The standards in the 2001 Massachusetts English Language Arts Curriculum Framework were one (but not the only) factor that propelled Bay State students to first place on the NAEP (National Assessment of Educational Progress) tests for grades 4 and 8.  Moreover, all students had improved their scores.  As noted in a 2012 Fordham Institute analysis of the impact of high standards on student achievement, the 2009 NAEP reading tests showed that "students scoring in Massachusetts's bottom 25 percent score higher than students in the bottom 25 percent of any other state in the nation. And students scoring in the top 25 percent perform better than students in the top 25 percent of any other state."

Why do authentic academic standards matter?  Only such standards can guide development of a coherent and progressively demanding literature/reading curriculum in K-12, and only such a curriculum can prepare students adequately for a high school diploma, never mind authentic college coursework.  Skills, processes, and strategies by themselves cannot propel intellectual development or serve as an intellectual framework for any K-12 curriculum.  

Did the Common Core initiative not want authentic academic standards for English language arts and reading?  There are at least four sources of evidence suggesting this was the case.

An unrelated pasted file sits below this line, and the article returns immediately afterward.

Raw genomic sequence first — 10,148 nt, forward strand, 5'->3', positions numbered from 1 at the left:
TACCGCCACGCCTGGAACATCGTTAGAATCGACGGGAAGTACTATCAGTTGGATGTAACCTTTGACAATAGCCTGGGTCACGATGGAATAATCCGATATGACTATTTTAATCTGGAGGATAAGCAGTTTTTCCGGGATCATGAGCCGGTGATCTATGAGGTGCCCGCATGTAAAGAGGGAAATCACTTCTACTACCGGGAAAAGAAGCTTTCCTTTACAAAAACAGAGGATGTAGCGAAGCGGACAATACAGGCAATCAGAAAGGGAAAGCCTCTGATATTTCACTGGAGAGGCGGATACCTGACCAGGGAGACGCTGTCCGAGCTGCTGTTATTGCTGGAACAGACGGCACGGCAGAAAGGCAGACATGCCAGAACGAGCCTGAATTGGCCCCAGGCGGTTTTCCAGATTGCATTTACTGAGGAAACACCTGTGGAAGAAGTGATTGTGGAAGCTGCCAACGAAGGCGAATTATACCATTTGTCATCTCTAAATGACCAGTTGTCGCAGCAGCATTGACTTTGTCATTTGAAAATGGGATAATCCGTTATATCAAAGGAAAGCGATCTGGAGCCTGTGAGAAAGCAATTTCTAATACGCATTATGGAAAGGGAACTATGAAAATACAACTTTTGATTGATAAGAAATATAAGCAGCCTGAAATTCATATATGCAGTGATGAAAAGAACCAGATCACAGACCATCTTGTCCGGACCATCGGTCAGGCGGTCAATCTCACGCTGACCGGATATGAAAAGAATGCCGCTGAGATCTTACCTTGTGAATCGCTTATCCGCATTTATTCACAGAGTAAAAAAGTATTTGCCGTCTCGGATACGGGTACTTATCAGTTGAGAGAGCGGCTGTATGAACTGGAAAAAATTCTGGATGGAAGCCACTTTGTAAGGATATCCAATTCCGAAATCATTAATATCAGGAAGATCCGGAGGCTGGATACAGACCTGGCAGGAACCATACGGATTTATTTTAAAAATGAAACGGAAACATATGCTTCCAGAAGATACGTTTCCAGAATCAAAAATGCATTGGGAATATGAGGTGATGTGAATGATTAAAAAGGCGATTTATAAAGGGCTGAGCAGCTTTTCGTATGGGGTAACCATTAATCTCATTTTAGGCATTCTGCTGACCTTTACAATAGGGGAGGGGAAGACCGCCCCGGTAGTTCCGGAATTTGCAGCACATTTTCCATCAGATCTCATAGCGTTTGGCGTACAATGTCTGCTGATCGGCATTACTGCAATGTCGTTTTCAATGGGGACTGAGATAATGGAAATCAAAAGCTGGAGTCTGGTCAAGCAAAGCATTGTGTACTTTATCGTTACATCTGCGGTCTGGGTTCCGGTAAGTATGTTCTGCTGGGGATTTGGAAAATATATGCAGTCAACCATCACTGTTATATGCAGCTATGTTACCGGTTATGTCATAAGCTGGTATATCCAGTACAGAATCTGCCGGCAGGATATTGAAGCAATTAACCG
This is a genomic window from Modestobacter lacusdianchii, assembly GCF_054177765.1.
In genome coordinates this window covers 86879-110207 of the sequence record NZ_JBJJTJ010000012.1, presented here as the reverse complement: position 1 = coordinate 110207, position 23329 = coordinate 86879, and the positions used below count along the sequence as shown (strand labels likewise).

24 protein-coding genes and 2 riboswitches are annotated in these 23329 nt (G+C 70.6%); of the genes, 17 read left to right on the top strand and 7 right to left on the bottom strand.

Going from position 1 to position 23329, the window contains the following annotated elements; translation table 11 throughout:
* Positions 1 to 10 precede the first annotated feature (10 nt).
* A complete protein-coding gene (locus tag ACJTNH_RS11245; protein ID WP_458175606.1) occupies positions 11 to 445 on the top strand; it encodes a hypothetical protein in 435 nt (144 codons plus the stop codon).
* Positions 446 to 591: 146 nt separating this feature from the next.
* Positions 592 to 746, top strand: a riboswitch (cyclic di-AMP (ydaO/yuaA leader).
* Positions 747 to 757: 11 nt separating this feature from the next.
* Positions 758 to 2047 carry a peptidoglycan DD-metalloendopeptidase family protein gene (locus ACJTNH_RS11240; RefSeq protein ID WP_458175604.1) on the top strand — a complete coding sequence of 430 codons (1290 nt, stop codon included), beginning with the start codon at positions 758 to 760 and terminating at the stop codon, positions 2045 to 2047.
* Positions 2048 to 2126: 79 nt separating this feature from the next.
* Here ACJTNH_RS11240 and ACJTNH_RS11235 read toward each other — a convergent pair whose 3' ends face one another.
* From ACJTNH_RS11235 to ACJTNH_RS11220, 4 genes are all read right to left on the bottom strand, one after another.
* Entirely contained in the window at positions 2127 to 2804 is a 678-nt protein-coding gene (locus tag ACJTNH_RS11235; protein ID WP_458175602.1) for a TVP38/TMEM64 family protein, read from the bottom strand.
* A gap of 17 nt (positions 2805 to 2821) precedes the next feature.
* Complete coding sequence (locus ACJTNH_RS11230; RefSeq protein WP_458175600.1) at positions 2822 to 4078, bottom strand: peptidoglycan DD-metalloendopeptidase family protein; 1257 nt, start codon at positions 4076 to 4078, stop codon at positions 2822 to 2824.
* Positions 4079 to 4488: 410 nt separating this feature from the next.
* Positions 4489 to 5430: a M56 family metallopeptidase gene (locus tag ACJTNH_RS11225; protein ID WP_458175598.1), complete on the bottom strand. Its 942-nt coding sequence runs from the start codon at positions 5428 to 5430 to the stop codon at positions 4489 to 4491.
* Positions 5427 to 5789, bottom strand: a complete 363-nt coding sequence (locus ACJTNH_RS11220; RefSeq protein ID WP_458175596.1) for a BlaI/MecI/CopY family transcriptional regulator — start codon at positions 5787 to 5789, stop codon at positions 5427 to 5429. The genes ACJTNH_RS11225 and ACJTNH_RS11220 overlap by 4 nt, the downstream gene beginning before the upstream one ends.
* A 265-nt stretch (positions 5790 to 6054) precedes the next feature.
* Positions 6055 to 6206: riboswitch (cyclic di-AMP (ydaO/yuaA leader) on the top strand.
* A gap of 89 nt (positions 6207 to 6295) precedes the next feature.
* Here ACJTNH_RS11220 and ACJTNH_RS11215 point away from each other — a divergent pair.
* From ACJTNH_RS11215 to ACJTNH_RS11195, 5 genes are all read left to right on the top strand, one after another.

(1) The key people selected to write the ELA standards were not trained in English, reading,     rhetoric, or composition and had never taught an English class at any educational level.

    (2)  No English/humanities scholars or high school English teachers were selected to be on the     committee that     developed ELA college readiness standards. Most committee members were test     developers.

    (3) The USDE has requested a budget item to expand PISA's testing in the USA.  Why PISA     (Program for International Student Assessment) and not TIMSS (Trends in Mathematics and     Science Study)? PISA will conveniently be able to serve as the international validation of the     effects     of Common Core's standards and tests because it assesses skills used in daily life by the     average adult and therefore uses much lower levels of academic content in its test items than     TIMSS does.  As one example, the content knowledge needed for passing the PISA math test for     15-year-olds has been judged by mathematicians to be at the grade 4 level.  TIMSS assesses the     math typically taught in a normal academic school curriculum for the grade level assessed.  Its     grade 8 test does not assess what is used in the daily life of the average adult. Moreover, the     person in charge of benchmarking for PISA was on the Validation Committee. No one from     TIMSS was.